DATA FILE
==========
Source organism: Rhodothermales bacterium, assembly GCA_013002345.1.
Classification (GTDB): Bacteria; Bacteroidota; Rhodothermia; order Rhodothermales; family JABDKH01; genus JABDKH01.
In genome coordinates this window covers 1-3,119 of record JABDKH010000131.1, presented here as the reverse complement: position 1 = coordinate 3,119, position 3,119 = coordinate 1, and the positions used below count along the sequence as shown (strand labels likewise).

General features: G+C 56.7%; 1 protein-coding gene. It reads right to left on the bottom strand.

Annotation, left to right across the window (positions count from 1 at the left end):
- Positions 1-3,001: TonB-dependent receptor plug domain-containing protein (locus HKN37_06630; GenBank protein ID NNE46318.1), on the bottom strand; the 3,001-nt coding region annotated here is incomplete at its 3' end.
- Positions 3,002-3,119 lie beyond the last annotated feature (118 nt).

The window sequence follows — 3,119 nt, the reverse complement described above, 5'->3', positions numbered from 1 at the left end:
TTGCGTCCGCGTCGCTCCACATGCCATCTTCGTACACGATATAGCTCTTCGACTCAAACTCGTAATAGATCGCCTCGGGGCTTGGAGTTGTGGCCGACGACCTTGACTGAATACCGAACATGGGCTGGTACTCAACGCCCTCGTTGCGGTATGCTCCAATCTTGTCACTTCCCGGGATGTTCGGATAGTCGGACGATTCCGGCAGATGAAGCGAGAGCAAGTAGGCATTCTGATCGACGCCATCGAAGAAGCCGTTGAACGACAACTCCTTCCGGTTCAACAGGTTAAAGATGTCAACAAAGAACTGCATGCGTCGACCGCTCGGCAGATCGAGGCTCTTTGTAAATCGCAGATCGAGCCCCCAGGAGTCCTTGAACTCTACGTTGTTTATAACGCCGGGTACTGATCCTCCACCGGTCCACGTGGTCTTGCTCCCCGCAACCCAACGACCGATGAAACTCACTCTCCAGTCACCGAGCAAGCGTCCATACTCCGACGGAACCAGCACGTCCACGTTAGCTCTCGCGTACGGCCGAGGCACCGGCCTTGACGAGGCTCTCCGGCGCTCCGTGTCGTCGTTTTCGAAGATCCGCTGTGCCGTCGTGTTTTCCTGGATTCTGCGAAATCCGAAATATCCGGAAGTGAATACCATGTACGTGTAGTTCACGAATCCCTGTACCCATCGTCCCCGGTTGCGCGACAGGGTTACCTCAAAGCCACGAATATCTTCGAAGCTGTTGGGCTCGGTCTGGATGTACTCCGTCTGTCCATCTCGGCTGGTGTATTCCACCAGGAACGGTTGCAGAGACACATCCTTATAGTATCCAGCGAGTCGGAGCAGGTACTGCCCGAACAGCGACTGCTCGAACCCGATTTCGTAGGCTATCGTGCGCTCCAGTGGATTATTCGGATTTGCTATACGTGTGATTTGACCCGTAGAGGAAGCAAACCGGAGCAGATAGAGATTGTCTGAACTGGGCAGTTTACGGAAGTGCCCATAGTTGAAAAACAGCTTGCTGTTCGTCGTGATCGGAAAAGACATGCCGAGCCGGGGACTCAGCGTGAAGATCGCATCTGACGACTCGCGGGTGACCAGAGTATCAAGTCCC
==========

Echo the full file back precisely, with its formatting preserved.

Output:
Source organism: Rhodothermales bacterium, assembly GCA_013002345.1.
Classification (GTDB): Bacteria; Bacteroidota; Rhodothermia; order Rhodothermales; family JABDKH01; genus JABDKH01.
In genome coordinates this window covers 1-3,119 of record JABDKH010000131.1, presented here as the reverse complement: position 1 = coordinate 3,119, position 3,119 = coordinate 1, and the positions used below count along the sequence as shown (strand labels likewise).

General features: G+C 56.7%; 1 protein-coding gene. It reads right to left on the bottom strand.

Annotation, left to right across the window (positions count from 1 at the left end):
- Positions 1-3,001: TonB-dependent receptor plug domain-containing protein (locus HKN37_06630; GenBank protein ID NNE46318.1), on the bottom strand; the 3,001-nt coding region annotated here is incomplete at its 3' end.
- Positions 3,002-3,119 lie beyond the last annotated feature (118 nt).

The window sequence follows — 3,119 nt, the reverse complement described above, 5'->3', positions numbered from 1 at the left end:
TTGCGTCCGCGTCGCTCCACATGCCATCTTCGTACACGATATAGCTCTTCGACTCAAACTCGTAATAGATCGCCTCGGGGCTTGGAGTTGTGGCCGACGACCTTGACTGAATACCGAACATGGGCTGGTACTCAACGCCCTCGTTGCGGTATGCTCCAATCTTGTCACTTCCCGGGATGTTCGGATAGTCGGACGATTCCGGCAGATGAAGCGAGAGCAAGTAGGCATTCTGATCGACGCCATCGAAGAAGCCGTTGAACGACAACTCCTTCCGGTTCAACAGGTTAAAGATGTCAACAAAGAACTGCATGCGTCGACCGCTCGGCAGATCGAGGCTCTTTGTAAATCGCAGATCGAGCCCCCAGGAGTCCTTGAACTCTACGTTGTTTATAACGCCGGGTACTGATCCTCCACCGGTCCACGTGGTCTTGCTCCCCGCAACCCAACGACCGATGAAACTCACTCTCCAGTCACCGAGCAAGCGTCCATACTCCGACGGAACCAGCACGTCCACGTTAGCTCTCGCGTACGGCCGAGGCACCGGCCTTGACGAGGCTCTCCGGCGCTCCGTGTCGTCGTTTTCGAAGATCCGCTGTGCCGTCGTGTTTTCCTGGATTCTGCGAAATCCGAAATATCCGGAAGTGAATACCATGTACGTGTAGTTCACGAATCCCTGTACCCATCGTCCCCGGTTGCGCGACAGGGTTACCTCAAAGCCACGAATATCTTCGAAGCTGTTGGGCTCGGTCTGGATGTACTCCGTCTGTCCATCTCGGCTGGTGTATTCCACCAGGAACGGTTGCAGAGACACATCCTTATAGTATCCAGCGAGTCGGAGCAGGTACTGCCCGAACAGCGACTGCTCGAACCCGATTTCGTAGGCTATCGTGCGCTCCAGTGGATTATTCGGATTTGCTATACGTGTGATTTGACCCGTAGAGGAAGCAAACCGGAGCAGATAGAGATTGTCTGAACTGGGCAGTTTACGGAAGTGCCCATAGTTGAAAAACAGCTTGCTGTTCGTCGTGATCGGAAAAGACATGCCGAGCCGGGGACTCAGCGTGAAGATCGCATCTGACGACTCGCGGGTGACCAGAGTATCAAGTCCC